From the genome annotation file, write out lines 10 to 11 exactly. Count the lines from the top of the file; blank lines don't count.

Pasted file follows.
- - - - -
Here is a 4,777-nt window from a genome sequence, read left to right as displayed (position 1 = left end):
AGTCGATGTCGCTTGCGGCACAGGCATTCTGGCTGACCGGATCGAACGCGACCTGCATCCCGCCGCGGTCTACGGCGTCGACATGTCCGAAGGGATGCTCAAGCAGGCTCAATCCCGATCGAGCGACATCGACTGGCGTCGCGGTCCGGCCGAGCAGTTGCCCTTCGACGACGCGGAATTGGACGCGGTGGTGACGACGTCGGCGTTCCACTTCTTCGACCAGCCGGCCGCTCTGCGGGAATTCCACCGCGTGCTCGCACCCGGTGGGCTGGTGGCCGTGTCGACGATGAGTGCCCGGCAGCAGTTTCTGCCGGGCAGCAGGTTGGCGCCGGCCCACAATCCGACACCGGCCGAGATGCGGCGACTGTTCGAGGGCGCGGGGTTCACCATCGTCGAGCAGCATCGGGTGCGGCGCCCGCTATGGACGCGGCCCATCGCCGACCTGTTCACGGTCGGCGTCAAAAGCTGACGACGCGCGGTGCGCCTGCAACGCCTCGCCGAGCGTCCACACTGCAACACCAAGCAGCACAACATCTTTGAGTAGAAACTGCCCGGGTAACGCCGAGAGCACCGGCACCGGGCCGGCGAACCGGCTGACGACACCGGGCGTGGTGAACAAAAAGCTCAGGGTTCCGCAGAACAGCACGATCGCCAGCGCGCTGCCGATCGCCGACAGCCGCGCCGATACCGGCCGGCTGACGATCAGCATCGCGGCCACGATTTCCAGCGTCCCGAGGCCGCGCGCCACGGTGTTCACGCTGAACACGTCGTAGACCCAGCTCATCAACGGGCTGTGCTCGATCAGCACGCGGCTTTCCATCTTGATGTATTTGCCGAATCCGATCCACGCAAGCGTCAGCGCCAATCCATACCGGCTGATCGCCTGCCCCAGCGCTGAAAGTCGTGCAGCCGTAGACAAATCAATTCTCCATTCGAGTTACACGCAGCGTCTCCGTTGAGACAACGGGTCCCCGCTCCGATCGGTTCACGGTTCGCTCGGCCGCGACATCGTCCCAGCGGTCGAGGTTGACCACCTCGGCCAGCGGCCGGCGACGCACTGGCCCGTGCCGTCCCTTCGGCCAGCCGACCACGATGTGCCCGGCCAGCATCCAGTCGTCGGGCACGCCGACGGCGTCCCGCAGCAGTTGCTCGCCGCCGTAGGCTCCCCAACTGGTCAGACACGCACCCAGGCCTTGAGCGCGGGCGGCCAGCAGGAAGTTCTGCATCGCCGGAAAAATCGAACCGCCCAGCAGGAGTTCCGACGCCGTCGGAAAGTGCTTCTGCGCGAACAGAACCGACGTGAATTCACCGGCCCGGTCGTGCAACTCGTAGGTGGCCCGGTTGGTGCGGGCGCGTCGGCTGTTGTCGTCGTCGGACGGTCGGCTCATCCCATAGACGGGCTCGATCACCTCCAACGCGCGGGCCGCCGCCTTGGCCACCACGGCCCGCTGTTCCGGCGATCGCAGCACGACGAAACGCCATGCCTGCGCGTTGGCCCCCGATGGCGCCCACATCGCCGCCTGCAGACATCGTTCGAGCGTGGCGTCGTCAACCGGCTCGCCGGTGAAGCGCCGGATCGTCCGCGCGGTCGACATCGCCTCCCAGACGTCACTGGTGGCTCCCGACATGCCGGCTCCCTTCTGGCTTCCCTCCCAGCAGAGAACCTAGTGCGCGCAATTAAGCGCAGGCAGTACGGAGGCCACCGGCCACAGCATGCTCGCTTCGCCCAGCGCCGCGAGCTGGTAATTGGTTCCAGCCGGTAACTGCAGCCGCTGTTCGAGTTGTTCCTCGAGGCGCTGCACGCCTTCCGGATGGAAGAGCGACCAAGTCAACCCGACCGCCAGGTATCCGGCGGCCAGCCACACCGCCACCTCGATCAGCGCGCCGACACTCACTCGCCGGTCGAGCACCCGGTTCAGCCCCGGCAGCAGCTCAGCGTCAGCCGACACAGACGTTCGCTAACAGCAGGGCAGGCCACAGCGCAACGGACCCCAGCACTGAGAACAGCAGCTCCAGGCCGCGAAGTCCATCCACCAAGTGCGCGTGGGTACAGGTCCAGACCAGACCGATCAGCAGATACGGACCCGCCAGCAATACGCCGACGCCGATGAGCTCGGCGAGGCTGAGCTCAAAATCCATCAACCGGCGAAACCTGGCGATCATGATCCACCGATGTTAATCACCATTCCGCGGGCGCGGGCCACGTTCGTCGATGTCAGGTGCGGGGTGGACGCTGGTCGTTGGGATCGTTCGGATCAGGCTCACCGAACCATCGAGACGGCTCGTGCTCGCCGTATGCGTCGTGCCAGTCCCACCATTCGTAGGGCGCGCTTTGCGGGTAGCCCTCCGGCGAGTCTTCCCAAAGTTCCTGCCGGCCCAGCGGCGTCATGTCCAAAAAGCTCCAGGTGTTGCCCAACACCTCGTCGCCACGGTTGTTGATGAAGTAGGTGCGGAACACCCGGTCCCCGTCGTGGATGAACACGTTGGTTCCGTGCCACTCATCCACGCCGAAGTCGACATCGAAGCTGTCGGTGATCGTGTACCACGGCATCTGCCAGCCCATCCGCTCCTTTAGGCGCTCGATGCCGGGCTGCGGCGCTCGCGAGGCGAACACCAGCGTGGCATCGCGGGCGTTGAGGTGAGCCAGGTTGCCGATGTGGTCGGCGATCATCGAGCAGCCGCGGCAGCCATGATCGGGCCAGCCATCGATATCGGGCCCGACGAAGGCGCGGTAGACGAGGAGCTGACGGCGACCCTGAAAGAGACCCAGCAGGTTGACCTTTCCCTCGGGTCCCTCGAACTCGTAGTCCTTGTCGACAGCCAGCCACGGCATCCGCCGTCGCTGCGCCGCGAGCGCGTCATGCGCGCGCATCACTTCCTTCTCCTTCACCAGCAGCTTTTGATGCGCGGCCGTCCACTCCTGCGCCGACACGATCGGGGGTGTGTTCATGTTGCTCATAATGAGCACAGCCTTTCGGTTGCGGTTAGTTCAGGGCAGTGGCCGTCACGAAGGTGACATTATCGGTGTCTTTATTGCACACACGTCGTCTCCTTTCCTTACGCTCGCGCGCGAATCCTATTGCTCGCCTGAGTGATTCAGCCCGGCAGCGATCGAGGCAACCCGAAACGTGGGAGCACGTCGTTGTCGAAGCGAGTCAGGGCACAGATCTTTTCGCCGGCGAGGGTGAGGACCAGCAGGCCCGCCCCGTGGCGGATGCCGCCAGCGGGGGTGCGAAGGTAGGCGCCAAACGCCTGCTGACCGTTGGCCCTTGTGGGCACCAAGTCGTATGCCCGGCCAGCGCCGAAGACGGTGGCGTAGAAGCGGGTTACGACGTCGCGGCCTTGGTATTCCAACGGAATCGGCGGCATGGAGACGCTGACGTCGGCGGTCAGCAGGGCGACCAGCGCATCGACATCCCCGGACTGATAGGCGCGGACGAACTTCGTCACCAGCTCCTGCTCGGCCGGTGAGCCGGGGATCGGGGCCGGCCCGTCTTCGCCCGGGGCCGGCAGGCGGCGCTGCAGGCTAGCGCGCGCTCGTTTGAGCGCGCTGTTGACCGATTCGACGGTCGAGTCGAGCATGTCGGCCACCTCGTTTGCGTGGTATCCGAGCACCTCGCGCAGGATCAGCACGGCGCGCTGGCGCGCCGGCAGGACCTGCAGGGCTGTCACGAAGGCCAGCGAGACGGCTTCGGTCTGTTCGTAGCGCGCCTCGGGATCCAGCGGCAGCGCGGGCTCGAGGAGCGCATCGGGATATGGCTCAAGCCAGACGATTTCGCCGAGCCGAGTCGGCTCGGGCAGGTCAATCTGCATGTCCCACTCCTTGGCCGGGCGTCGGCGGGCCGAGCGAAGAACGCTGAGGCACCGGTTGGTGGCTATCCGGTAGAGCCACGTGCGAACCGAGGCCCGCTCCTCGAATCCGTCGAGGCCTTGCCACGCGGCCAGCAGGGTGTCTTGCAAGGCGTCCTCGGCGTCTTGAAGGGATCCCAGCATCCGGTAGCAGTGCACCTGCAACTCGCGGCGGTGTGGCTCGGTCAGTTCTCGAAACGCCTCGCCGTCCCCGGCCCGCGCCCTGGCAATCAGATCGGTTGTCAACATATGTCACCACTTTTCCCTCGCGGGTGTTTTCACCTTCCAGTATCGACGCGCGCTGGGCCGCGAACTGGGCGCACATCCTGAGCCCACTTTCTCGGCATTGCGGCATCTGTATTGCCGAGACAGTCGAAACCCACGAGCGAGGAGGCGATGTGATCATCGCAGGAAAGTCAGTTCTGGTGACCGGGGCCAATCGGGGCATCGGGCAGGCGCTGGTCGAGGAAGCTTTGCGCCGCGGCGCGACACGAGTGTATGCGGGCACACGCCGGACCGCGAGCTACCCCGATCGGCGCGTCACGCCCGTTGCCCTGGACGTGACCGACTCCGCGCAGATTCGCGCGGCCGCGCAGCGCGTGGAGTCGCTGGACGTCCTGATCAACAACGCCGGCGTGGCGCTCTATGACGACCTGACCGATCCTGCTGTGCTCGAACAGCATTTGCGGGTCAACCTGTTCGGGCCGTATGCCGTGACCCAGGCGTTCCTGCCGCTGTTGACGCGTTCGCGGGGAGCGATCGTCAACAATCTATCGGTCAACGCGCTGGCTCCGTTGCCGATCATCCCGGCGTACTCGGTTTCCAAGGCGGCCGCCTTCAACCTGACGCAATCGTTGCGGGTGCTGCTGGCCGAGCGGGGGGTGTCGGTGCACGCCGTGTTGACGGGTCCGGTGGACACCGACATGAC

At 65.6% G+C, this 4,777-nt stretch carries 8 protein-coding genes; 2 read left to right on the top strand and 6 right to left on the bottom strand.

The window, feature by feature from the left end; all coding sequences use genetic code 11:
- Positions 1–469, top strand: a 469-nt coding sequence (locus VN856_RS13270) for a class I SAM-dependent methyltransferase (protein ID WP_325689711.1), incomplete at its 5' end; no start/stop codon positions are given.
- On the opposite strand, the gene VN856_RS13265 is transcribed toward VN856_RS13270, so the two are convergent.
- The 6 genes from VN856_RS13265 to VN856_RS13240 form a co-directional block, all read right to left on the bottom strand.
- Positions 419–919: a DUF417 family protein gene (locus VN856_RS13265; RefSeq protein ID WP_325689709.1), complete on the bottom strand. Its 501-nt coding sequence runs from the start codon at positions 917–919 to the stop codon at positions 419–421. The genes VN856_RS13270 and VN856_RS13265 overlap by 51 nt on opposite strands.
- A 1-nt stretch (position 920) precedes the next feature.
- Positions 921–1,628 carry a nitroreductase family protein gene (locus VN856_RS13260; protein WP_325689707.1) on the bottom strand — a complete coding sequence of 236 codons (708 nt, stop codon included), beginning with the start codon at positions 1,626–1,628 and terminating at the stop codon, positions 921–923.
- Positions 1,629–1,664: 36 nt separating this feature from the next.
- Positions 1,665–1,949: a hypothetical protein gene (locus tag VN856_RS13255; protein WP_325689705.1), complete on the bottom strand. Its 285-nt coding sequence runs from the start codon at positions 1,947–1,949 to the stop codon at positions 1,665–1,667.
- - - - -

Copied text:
- Positions 921–1,628 carry a nitroreductase family protein gene (locus VN856_RS13260; protein WP_325689707.1) on the bottom strand — a complete coding sequence of 236 codons (708 nt, stop codon included), beginning with the start codon at positions 1,626–1,628 and terminating at the stop codon, positions 921–923.
- Positions 1,629–1,664: 36 nt separating this feature from the next.